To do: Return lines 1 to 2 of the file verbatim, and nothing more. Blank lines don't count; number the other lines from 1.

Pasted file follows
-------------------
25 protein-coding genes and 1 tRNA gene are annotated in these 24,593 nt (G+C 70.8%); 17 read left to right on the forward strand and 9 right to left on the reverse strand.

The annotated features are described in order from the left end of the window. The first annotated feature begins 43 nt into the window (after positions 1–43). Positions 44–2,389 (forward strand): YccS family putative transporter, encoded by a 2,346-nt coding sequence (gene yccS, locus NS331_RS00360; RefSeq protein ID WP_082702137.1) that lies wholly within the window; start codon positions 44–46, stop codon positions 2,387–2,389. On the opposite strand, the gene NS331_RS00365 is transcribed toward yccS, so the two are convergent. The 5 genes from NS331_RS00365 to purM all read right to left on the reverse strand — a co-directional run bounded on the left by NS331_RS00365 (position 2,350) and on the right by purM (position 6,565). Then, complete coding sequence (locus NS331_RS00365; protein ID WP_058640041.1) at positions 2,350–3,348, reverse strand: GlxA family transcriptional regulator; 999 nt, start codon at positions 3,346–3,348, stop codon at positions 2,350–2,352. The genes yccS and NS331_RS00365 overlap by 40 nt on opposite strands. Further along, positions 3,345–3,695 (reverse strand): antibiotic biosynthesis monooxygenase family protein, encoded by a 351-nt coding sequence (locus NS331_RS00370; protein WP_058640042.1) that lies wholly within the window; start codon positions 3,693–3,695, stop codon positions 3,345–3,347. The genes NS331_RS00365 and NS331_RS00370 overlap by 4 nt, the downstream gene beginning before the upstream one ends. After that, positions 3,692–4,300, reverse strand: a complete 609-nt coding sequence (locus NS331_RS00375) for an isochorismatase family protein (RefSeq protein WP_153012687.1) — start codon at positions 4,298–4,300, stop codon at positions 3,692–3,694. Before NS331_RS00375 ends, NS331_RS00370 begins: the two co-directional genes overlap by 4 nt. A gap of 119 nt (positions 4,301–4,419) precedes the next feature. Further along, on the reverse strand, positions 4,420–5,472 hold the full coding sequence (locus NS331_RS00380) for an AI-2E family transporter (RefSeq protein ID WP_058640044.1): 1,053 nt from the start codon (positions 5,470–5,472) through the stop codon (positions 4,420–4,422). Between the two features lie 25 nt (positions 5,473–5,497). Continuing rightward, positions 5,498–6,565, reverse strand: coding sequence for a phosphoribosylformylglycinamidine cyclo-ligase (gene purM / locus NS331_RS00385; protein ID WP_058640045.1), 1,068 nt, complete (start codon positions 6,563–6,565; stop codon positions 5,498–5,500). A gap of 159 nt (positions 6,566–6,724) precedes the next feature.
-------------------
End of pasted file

25 protein-coding genes and 1 tRNA gene are annotated in these 24,593 nt (G+C 70.8%); 17 read left to right on the forward strand and 9 right to left on the reverse strand.

The annotated features are described in order from the left end of the window. The first annotated feature begins 43 nt into the window (after positions 1–43). Positions 44–2,389 (forward strand): YccS family putative transporter, encoded by a 2,346-nt coding sequence (gene yccS, locus NS331_RS00360; RefSeq protein ID WP_082702137.1) that lies wholly within the window; start codon positions 44–46, stop codon positions 2,387–2,389. On the opposite strand, the gene NS331_RS00365 is transcribed toward yccS, so the two are convergent. The 5 genes from NS331_RS00365 to purM all read right to left on the reverse strand — a co-directional run bounded on the left by NS331_RS00365 (position 2,350) and on the right by purM (position 6,565). Then, complete coding sequence (locus NS331_RS00365; protein ID WP_058640041.1) at positions 2,350–3,348, reverse strand: GlxA family transcriptional regulator; 999 nt, start codon at positions 3,346–3,348, stop codon at positions 2,350–2,352. The genes yccS and NS331_RS00365 overlap by 40 nt on opposite strands. Further along, positions 3,345–3,695 (reverse strand): antibiotic biosynthesis monooxygenase family protein, encoded by a 351-nt coding sequence (locus NS331_RS00370; protein WP_058640042.1) that lies wholly within the window; start codon positions 3,693–3,695, stop codon positions 3,345–3,347. The genes NS331_RS00365 and NS331_RS00370 overlap by 4 nt, the downstream gene beginning before the upstream one ends. After that, positions 3,692–4,300, reverse strand: a complete 609-nt coding sequence (locus NS331_RS00375) for an isochorismatase family protein (RefSeq protein WP_153012687.1) — start codon at positions 4,298–4,300, stop codon at positions 3,692–3,694. Before NS331_RS00375 ends, NS331_RS00370 begins: the two co-directional genes overlap by 4 nt. A gap of 119 nt (positions 4,301–4,419) precedes the next feature. Further along, on the reverse strand, positions 4,420–5,472 hold the full coding sequence (locus NS331_RS00380) for an AI-2E family transporter (RefSeq protein ID WP_058640044.1): 1,053 nt from the start codon (positions 5,470–5,472) through the stop codon (positions 4,420–4,422). Between the two features lie 25 nt (positions 5,473–5,497). Continuing rightward, positions 5,498–6,565, reverse strand: coding sequence for a phosphoribosylformylglycinamidine cyclo-ligase (gene purM / locus NS331_RS00385; protein ID WP_058640045.1), 1,068 nt, complete (start codon positions 6,563–6,565; stop codon positions 5,498–5,500). A gap of 159 nt (positions 6,566–6,724) precedes the next feature.